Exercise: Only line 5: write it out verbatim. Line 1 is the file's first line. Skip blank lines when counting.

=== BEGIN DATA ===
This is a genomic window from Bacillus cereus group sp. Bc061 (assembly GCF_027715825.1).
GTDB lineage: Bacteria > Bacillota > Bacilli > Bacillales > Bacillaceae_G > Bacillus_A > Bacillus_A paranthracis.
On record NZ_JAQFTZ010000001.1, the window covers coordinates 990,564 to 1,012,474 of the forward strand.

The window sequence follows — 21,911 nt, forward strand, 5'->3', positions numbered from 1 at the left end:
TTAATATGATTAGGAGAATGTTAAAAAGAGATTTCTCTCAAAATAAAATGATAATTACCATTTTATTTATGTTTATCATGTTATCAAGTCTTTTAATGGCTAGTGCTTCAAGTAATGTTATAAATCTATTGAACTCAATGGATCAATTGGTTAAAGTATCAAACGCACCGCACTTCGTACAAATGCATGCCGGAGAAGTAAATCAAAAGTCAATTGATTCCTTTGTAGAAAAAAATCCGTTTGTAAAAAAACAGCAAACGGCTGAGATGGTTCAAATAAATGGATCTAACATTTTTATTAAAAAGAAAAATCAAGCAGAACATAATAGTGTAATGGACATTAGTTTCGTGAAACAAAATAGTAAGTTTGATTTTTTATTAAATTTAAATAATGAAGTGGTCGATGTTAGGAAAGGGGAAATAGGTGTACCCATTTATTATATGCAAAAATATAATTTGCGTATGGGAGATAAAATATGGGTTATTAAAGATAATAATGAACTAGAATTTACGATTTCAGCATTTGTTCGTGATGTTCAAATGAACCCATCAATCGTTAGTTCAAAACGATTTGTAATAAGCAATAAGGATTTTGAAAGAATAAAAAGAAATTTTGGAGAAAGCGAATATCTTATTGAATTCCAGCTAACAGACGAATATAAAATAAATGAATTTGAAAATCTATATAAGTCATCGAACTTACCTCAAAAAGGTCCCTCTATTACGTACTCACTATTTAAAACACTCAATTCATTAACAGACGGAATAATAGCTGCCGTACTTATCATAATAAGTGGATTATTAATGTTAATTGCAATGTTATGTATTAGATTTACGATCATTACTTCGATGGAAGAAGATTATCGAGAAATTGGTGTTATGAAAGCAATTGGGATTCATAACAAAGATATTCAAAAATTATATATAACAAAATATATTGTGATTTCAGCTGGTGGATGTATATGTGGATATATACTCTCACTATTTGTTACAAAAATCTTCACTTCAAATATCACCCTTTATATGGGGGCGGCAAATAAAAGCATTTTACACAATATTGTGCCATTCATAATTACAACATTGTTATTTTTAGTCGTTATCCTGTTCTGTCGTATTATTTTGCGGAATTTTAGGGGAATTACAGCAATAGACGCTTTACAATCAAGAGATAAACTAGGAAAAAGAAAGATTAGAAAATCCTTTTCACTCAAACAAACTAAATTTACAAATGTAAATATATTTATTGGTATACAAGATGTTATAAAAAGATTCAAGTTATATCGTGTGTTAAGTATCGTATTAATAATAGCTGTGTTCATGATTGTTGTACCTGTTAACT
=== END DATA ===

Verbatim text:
TTAATATGATTAGGAGAATGTTAAAAAGAGATTTCTCTCAAAATAAAATGATAATTACCATTTTATTTATGTTTATCATGTTATCAAGTCTTTTAATGGCTAGTGCTTCAAGTAATGTTATAAATCTATTGAACTCAATGGATCAATTGGTTAAAGTATCAAACGCACCGCACTTCGTACAAATGCATGCCGGAGAAGTAAATCAAAAGTCAATTGATTCCTTTGTAGAAAAAAATCCGTTTGTAAAAAAACAGCAAACGGCTGAGATGGTTCAAATAAATGGATCTAACATTTTTATTAAAAAGAAAAATCAAGCAGAACATAATAGTGTAATGGACATTAGTTTCGTGAAACAAAATAGTAAGTTTGATTTTTTATTAAATTTAAATAATGAAGTGGTCGATGTTAGGAAAGGGGAAATAGGTGTACCCATTTATTATATGCAAAAATATAATTTGCGTATGGGAGATAAAATATGGGTTATTAAAGATAATAATGAACTAGAATTTACGATTTCAGCATTTGTTCGTGATGTTCAAATGAACCCATCAATCGTTAGTTCAAAACGATTTGTAATAAGCAATAAGGATTTTGAAAGAATAAAAAGAAATTTTGGAGAAAGCGAATATCTTATTGAATTCCAGCTAACAGACGAATATAAAATAAATGAATTTGAAAATCTATATAAGTCATCGAACTTACCTCAAAAAGGTCCCTCTATTACGTACTCACTATTTAAAACACTCAATTCATTAACAGACGGAATAATAGCTGCCGTACTTATCATAATAAGTGGATTATTAATGTTAATTGCAATGTTATGTATTAGATTTACGATCATTACTTCGATGGAAGAAGATTATCGAGAAATTGGTGTTATGAAAGCAATTGGGATTCATAACAAAGATATTCAAAAATTATATATAACAAAATATATTGTGATTTCAGCTGGTGGATGTATATGTGGATATATACTCTCACTATTTGTTACAAAAATCTTCACTTCAAATATCACCCTTTATATGGGGGCGGCAAATAAAAGCATTTTACACAATATTGTGCCATTCATAATTACAACATTGTTATTTTTAGTCGTTATCCTGTTCTGTCGTATTATTTTGCGGAATTTTAGGGGAATTACAGCAATAGACGCTTTACAATCAAGAGATAAACTAGGAAAAAGAAAGATTAGAAAATCCTTTTCACTCAAACAAACTAAATTTACAAATGTAAATATATTTATTGGTATACAAGATGTTATAAAAAGATTCAAGTTATATCGTGTGTTAAGTATCGTATTAATAATAGCTGTGTTCATGATTGTTGTACCTGTTAACT